It’s not that easy a question to answer. Our Jewish tradition has an extremely strong animus against talebearing. Scripture itself makes this explicit and rabbinic sources seem never to tire of finding ever more extreme language with which to condemn the intentional spreading of gossip, libel, or calumny outside the legal context. Indeed, there are a whole series of ancient texts that equate gossip with murder! And another set of texts that make explicit the point that the prohibition against gossip applies equally when the report is true and when it is false! So extreme, in fact, is the rabbinic aversion to telling tales in public about other people’s poor behavior that the rabbis imagined that the Torah actually needs formally to permit people to testify in court about other people’s bad behavior…and precisely because testimony in which one citizen speaks out in public about another’s bad behavior would otherwise be forbidden as talebearing and gossip. Nor are these strictures solely concerned with the one doing the talking: the classical sources also make it clear that the prohibition against talebearing involves not only telling damning tales about others, but also listening to them. So making a case against speaking up other than to report misconduct to the police or to give testimony in court would be relatively easy to make.
But, even despite the sources referenced above, the evidence of tradition is nonetheless equivocal and, in fact, there are many instances in which the general prohibition about speaking poorly about others is waived. It is not considered slanderous, for example, for an employer to answer honestly if a former employee has given his or her name to a potential future employer so that the latter can ask the former about the employee’s skills and work ethic, and this is so even if the honest answer to the question asked reflects poorly on the employee. Nor is it prohibited to alert someone to some potential danger even if doing so involves saying something about a third party that under other circumstances would be prohibited as gossip or slander. And, as mentioned above, it is not only not prohibited but legally required that eye-witnesses to wrongdoing step forward to give testimony in court even though this will obviously almost often involve speaking ill of the accused individual.Most crucial for the issue under discussion, the fact that the very verse in the Torah that prohibits talebearing goes on to warn against “standing idly by the blood of another” was taken by the rabbis unequivocally to mean that it is actually forbidden to remain silent when speaking out might prevent harm to some innocent third party. The rabbis understood that wrongdoing, and particularly sexual misconduct, is more reasonably to be taken as a function of character than of opportunity. And, that being the case, it seems reasonable to think of wrongdoing as something in which wrongdoers habitually engage rather than as solitary occurrences that unpredictably occur when weak-willed individuals find themselves just one single time at the malign confluence of opportunity, desire, and recklessness. In my opinion, this is the context in which we should evaluate the rightness or wrongness of coming forward to report on predatory behavior directed against oneself outside the context of making a report to the police or giving testimony in a court of law.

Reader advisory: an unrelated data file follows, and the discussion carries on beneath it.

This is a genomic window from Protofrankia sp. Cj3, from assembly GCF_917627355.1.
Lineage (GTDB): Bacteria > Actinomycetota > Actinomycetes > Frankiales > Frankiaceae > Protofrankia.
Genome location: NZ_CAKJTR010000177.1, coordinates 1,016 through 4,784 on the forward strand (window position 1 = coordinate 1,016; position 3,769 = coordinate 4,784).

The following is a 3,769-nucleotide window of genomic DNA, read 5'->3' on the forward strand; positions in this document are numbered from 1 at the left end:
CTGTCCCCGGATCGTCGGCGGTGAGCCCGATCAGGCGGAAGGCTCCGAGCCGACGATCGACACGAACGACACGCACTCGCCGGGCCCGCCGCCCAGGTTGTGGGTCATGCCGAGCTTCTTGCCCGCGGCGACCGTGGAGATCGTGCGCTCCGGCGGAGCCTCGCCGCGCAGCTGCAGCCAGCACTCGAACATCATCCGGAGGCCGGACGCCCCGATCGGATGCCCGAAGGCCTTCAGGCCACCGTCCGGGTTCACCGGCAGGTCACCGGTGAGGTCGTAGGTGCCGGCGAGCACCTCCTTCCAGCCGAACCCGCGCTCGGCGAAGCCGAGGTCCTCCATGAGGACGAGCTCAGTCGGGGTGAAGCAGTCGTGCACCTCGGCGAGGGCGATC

We live in a world of almost unimaginable vulgarity. Indeed, we have all become so inured to profanity, tastelessness, and crudity that we barely notice it any longer. Even principled opposition to such things sound ridiculous to most of us or, at best, schoolmarmish and priggish. Imagine, for example, someone who were simply to refuse to watch movies featuring obscene language, or someone who made the conscious decision not to attend theatrical performances that featured indecently dressed actors or actresses, let alone naked ones. There are such people in the world…but which of us would want to be thought of as the kind of naïve, culturally backwards person so unattuned to the reality of modern culture as actually to be offended by its excesses? Nor do I speak as a beacon of virtue in this regard—I myself go to such shows and see such movies without giving the decision to purchase my ticket even a moment’s thought. Perhaps that’s simply how things are in this world we have constructed for ourselves…but that is also the context in which people feel free to behave in ways that would once have been considered not merely degenerate, but truly debauched. This is not to excuse the behavior of the sexual predators among us—just to observe that all of us together have chosen to create, and then to tolerate, a world in which sexual predators feel free to act, some on the supposition that they will never be caught and others simply because they don’t really see what’s wrong with their behavior. They are the wrongdoers, to be sure. But we, speaking for society itself, have created the stage upon which they have been able to perpetrate their wrongdoing. And when we are done being titillated by the avalanche of detailed accusations we have heard and read over these last few weeks, it would be more than appropriate to consider what we as a society have wrought. And also what we could conceivably do to create a world in which immoral, predatory behavior is not merely against the law, but something ordinary people—men and women alike—consider truly unimaginable.And that brings me back to my initial question. Should people speak up if there is no chance of bringing the people they are accusing of wrongdoing to justice? I think that the question has to turn on the likelihood that a public accusation will rescue future victims. If the accused party, say, is dead—and there is therefore nothing to be gained by the accusation other than besmirching the reputation of someone who cannot defend him or herself—I think it would probably be best simply to remain silent. If there is a reasonable expectation of legal action against an aggressor, then speaking up is not only allowed but requisite. If there is no chance of legal action, however—for example, if the statute of limitations makes an indictment impossible—then the issue has to turn on the possibility of saving future victims from a predator’s grasp by speaking up. If that possibility exists, then victims should come forward even if there is no reasonable expectation of an arrest or a trial, let alone a conviction.